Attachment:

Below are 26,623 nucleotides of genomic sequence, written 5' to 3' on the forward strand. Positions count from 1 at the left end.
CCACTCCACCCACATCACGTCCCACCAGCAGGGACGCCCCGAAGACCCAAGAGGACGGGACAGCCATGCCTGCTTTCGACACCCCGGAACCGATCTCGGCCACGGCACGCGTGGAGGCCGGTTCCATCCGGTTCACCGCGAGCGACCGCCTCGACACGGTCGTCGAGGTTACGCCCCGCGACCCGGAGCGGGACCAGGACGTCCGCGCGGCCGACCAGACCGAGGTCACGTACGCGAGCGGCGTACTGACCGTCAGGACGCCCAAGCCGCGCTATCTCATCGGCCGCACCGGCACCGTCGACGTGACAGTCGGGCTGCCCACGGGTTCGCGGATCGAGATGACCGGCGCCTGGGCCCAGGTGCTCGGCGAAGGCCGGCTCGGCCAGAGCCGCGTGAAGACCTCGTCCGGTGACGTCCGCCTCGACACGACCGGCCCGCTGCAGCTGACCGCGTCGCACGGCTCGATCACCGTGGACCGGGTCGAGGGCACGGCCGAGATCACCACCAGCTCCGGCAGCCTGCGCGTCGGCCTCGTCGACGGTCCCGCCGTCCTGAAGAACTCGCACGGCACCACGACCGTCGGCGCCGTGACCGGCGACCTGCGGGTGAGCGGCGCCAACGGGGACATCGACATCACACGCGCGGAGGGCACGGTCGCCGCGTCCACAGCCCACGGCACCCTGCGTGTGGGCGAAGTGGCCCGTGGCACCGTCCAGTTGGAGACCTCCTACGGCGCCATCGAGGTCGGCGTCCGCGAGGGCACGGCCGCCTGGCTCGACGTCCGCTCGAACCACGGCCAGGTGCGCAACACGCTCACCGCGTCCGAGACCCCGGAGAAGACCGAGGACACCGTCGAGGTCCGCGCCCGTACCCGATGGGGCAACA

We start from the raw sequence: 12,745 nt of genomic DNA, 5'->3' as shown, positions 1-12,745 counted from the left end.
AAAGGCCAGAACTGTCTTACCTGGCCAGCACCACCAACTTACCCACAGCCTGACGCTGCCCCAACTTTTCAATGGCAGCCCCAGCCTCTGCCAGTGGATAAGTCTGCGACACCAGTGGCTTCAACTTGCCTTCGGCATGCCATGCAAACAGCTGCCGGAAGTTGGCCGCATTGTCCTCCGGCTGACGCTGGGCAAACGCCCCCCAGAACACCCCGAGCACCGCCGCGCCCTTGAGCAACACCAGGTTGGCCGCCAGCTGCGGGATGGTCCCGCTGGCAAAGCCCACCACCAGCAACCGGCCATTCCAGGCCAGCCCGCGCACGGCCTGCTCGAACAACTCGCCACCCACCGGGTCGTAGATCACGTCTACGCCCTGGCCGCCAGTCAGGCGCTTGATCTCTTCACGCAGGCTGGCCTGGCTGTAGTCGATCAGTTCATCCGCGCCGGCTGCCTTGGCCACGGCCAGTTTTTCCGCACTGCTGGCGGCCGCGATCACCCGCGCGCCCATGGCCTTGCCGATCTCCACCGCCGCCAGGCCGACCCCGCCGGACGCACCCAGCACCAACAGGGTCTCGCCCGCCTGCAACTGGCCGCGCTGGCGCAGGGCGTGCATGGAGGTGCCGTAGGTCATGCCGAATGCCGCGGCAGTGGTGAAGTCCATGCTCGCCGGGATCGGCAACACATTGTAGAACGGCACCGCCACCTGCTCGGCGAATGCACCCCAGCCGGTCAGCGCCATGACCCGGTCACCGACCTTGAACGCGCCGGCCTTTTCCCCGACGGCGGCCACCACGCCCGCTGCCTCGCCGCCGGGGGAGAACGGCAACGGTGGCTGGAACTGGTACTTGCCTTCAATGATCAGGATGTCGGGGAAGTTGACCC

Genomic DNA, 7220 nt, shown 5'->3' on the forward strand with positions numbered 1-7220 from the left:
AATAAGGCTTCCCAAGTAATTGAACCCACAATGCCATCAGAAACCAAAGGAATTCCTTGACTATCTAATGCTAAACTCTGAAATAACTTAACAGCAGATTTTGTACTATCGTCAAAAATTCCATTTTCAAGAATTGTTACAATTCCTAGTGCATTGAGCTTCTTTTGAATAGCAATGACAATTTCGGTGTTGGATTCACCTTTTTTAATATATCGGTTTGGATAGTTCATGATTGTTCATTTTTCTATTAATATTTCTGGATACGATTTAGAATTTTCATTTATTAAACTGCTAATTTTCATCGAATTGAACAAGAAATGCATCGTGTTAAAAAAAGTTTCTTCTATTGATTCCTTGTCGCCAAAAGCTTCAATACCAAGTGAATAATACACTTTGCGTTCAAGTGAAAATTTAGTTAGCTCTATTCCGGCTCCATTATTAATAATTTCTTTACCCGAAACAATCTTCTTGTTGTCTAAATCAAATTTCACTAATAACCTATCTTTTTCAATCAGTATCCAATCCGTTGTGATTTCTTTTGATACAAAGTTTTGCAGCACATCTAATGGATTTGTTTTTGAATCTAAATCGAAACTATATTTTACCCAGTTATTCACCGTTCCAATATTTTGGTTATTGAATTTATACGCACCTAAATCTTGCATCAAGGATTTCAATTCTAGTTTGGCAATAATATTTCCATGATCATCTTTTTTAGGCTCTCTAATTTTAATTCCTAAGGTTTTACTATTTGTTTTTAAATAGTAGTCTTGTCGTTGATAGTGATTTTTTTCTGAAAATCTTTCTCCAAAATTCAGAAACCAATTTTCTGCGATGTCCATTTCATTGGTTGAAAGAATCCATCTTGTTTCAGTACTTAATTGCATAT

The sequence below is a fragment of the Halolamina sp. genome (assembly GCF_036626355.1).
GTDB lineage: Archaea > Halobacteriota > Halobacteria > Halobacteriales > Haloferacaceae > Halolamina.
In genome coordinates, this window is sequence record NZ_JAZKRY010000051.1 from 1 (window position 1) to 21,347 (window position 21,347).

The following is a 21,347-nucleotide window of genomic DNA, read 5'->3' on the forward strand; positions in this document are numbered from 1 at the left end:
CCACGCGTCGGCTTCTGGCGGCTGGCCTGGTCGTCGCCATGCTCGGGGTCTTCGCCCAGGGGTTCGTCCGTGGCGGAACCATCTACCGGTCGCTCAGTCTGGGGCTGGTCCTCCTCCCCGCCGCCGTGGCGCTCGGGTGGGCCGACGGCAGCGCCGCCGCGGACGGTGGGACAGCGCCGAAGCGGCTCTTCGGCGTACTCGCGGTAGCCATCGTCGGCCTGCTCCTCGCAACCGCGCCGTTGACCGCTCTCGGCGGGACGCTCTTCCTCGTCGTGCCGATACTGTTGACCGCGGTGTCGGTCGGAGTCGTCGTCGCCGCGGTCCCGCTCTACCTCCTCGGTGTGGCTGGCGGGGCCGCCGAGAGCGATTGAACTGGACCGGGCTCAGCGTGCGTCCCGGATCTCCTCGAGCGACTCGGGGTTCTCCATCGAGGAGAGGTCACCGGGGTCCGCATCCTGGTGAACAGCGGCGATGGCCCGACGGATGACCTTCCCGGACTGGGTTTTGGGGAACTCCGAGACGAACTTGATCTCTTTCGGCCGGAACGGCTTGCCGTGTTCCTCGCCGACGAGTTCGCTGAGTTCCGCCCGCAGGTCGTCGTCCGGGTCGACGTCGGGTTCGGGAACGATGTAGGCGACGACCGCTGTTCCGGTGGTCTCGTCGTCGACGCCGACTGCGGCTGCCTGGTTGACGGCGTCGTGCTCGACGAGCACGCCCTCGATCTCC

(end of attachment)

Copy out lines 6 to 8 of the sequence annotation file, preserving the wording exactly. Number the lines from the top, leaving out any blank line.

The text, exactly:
AATAAGGCTTCCCAAGTAATTGAACCCACAATGCCATCAGAAACCAAAGGAATTCCTTGACTATCTAATGCTAAACTCTGAAATAACTTAACAGCAGATTTTGTACTATCGTCAAAAATTCCATTTTCAAGAATTGTTACAATTCCTAGTGCATTGAGCTTCTTTTGAATAGCAATGACAATTTCGGTGTTGGATTCACCTTTTTTAATATATCGGTTTGGATAGTTCATGATTGTTCATTTTTCTATTAATATTTCTGGATACGATTTAGAATTTTCATTTATTAAACTGCTAATTTTCATCGAATTGAACAAGAAATGCATCGTGTTAAAAAAAGTTTCTTCTATTGATTCCTTGTCGCCAAAAGCTTCAATACCAAGTGAATAATACACTTTGCGTTCAAGTGAAAATTTAGTTAGCTCTATTCCGGCTCCATTATTAATAATTTCTTTACCCGAAACAATCTTCTTGTTGTCTAAATCAAATTTCACTAATAACCTATCTTTTTCAATCAGTATCCAATCCGTTGTGATTTCTTTTGATACAAAGTTTTGCAGCACATCTAATGGATTTGTTTTTGAATCTAAATCGAAACTATATTTTACCCAGTTATTCACCGTTCCAATATTTTGGTTATTGAATTTATACGCACCTAAATCTTGCATCAAGGATTTCAATTCTAGTTTGGCAATAATATTTCCATGATCATCTTTTTTAGGCTCTCTAATTTTAATTCCTAAGGTTTTACTATTTGTTTTTAAATAGTAGTCTTGTCGTTGATAGTGATTTTTTTCTGAAAATCTTTCTCCAAAATTCAGAAACCAATTTTCTGCGATGTCCATTTCATTGGTTGAAAGAATCCATCTTGTTTCAGTACTTAATTGCATAT

The sequence below is a fragment of the Halolamina sp. genome (assembly GCF_036626355.1).
GTDB lineage: Archaea > Halobacteriota > Halobacteria > Halobacteriales > Haloferacaceae > Halolamina.